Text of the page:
Multicenter, Randomized Trial of a Bionic Pancreas in Type 1 Diabetes
Russell SJ, Beck RW, Damiano ER, El-Khatib FH, Ruedy KJ, Balliro CA, Li Z, Calhoun P, Wadwa RP, Buckingham B, Zhou K, Daniels M, Raskin P, White PC, Lynch J, Pettus J, Hirsch IB, Goland R, Buse JB, Kruger D, Mauras N, Muir A, McGill JB, Cogen F, Weissberg-Benchell J, Sherwood JS, Castellanos LE, Hillard MA, Tuffaha M, Putman MS, Sands MY, Forlenza G, Slover R, Messer LH, Cobry E, Shah VN, Polsky S, Lal R, Ekhlaspour L, Hughes MS, Basina M, Hatipoglu B, Olansky L, Bhangoo A, Forghani N, Kashmiri H, Sutton F, Choudhary A, Penn J, Jafri R, Rayas M, Escaname E, Kerr C, Favela-Prezas R, Boeder S, Trikudanathan S, Williams KM, Leibel N, Kirkman MS, Bergamo K, Klein KR, Dostou JM, Machineni S, Young LA, Diner JC, Bhan A, Jones JK, Benson M, Bird K, Englert K, Permuy J, Cossen K, Felner E, Salam M, Silverstein JM, Adamson S, Cedeno A, Meighan S, and Dauber A. Multicenter, Randomized Trial of a Bionic Pancreas in Type 1 Diabetes. N Engl J Med 2022; 387(13):1161-1172.
The New England journal of medicine
BACKGROUND: Currently available semiautomated insulin-delivery systems require individualized insulin regimens for the initialization of therapy and meal doses based on carbohydrate counting for routine operation. In contrast, the bionic pancreas is initialized only on the basis of body weight, makes all dose decisions and delivers insulin autonomously, and uses meal announcements without carbohydrate counting.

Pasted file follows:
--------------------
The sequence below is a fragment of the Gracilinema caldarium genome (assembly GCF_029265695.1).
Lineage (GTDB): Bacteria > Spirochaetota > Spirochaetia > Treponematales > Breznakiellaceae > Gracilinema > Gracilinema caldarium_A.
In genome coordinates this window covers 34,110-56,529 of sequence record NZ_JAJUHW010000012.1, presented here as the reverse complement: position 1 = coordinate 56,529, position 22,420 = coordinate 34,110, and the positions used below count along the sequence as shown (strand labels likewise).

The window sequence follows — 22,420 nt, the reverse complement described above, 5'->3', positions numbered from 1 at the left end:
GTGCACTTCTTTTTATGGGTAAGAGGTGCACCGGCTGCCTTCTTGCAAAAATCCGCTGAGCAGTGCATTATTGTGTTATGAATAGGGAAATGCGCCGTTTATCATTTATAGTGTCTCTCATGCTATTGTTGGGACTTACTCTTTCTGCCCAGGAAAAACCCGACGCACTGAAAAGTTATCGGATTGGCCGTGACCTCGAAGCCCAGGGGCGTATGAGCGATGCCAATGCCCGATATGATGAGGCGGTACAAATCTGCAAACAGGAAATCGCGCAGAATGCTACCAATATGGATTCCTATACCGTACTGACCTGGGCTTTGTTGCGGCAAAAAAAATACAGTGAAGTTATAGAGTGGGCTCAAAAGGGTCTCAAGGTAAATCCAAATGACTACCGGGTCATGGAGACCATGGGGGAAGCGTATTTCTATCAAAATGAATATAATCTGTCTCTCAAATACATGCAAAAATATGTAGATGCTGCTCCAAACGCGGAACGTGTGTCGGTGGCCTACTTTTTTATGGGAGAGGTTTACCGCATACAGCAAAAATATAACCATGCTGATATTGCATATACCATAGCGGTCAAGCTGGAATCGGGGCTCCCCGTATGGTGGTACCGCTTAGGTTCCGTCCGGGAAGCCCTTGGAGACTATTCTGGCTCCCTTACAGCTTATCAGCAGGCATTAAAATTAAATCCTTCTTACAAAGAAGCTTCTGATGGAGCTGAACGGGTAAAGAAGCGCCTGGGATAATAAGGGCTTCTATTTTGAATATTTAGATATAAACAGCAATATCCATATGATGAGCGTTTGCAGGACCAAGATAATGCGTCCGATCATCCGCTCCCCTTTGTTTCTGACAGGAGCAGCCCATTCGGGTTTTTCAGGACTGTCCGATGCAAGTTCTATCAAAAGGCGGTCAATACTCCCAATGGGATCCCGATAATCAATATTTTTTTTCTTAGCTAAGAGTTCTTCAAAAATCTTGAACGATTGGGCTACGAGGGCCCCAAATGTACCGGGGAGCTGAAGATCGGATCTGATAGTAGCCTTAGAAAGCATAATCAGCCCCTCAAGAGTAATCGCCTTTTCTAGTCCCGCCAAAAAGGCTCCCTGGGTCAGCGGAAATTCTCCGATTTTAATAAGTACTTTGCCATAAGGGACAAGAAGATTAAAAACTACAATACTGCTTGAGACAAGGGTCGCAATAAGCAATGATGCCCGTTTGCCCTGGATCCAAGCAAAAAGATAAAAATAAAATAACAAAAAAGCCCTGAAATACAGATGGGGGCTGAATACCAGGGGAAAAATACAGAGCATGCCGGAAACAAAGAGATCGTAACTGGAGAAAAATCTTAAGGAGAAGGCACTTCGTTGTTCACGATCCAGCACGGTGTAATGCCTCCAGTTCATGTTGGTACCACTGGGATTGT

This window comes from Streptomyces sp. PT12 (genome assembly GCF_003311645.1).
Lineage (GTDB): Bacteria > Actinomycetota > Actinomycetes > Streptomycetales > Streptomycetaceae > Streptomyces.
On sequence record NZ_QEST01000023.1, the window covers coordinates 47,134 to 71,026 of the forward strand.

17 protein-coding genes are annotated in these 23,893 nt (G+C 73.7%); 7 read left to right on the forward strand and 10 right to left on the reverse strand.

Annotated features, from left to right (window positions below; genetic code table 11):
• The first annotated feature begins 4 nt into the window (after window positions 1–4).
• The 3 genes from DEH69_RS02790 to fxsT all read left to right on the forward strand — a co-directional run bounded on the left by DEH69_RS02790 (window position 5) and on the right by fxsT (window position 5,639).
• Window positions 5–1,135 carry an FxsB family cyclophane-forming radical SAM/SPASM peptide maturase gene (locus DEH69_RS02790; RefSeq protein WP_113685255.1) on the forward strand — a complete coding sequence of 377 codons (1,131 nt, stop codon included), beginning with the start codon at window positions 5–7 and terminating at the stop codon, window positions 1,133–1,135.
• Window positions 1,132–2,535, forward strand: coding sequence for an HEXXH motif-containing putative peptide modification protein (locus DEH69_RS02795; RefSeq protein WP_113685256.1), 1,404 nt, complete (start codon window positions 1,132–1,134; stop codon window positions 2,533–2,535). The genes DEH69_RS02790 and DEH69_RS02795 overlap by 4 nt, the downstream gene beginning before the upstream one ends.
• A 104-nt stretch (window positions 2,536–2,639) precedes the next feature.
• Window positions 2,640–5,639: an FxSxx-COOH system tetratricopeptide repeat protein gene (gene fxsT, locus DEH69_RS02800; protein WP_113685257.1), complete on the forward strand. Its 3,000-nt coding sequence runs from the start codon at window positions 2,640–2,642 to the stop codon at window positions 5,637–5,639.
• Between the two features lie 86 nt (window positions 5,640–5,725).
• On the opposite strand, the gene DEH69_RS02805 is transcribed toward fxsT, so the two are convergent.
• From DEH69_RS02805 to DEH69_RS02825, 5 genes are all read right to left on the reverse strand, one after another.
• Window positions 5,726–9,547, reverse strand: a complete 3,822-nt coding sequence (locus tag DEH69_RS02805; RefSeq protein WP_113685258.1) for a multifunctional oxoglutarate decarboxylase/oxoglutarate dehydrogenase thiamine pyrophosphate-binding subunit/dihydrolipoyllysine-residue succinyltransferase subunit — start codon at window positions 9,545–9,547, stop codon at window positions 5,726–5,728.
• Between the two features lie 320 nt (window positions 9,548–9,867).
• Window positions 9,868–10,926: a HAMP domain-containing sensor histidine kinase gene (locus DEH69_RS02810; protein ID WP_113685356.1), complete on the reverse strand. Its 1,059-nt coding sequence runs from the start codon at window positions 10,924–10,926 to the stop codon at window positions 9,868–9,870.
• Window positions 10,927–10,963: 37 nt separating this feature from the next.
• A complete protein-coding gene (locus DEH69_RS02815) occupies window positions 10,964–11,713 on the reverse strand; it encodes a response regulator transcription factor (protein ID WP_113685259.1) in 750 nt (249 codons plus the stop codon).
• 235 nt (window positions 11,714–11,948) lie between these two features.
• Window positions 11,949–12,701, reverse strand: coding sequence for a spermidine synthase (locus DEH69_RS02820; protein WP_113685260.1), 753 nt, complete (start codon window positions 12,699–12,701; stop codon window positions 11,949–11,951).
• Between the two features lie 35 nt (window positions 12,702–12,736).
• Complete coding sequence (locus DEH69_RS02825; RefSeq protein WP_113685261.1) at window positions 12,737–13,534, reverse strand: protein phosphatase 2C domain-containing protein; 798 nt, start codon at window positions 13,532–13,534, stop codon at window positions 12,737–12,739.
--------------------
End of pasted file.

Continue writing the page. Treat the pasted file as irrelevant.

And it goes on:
METHODS: In this 13-week, multicenter, randomized trial, we randomly assigned in a 2:1 ratio persons at least 6 years of age with type 1 diabetes either to receive bionic pancreas treatment with insulin aspart or insulin lispro or to receive standard care (defined as any insulin-delivery method with unblinded, real-time continuous glucose monitoring). The primary outcome was the glycated hemoglobin level at 13 weeks. The key secondary outcome was the percentage of time that the glucose level as assessed by continuous glucose monitoring was below 54 mg per deciliter; the prespecified noninferiority limit for this outcome was 1 percentage point. Safety was also assessed.
RESULTS: A total of 219 participants 6 to 79 years of age were assigned to the bionic-pancreas group, and 107 to the standard-care group. The glycated hemoglobin level decreased from 7.9% to 7.3% in the bionic-pancreas group and did not change (was at 7.7% at both time points) in the standard-care group (mean adjusted difference at 13 weeks, -0.5 percentage points; 95% confidence interval [CI], -0.6 to -0.3; P<0.001). The percentage of time that the glucose level as assessed by continuous glucose monitoring was below 54 mg per deciliter did not differ significantly between the two groups (13-week adjusted difference, 0.0 percentage points; 95% CI, -0.1 to 0.04; P<0.001 for noninferiority). The rate of severe hypoglycemia was 17.7 events per 100 participant-years in the bionic-pancreas group and 10.8 events per 100 participant-years in the standard-care group (P = 0.39). No episodes of diabetic ketoacidosis occurred in either group.
CONCLUSIONS: In this 13-week, randomized trial involving adults and children with type 1 diabetes, use of a bionic pancreas was associated with a greater reduction than standard care in the glycated hemoglobin level. (Funded by the National Institute of Diabetes and Digestive and Kidney Diseases and others; ClinicalTrials.gov number, NCT04200313.).
Medical Subject Headings
Adolescent; Adult; Aged; Bionics; Blood Glucose; Blood Glucose Self-Monitoring; Child; Diabetes Mellitus, Type 1; Glycated Hemoglobin A; Humans; Hypoglycemic Agents; Insulin; Insulin Aspart; Insulin Infusion Systems; Insulin Lispro; Middle Aged; Young Adult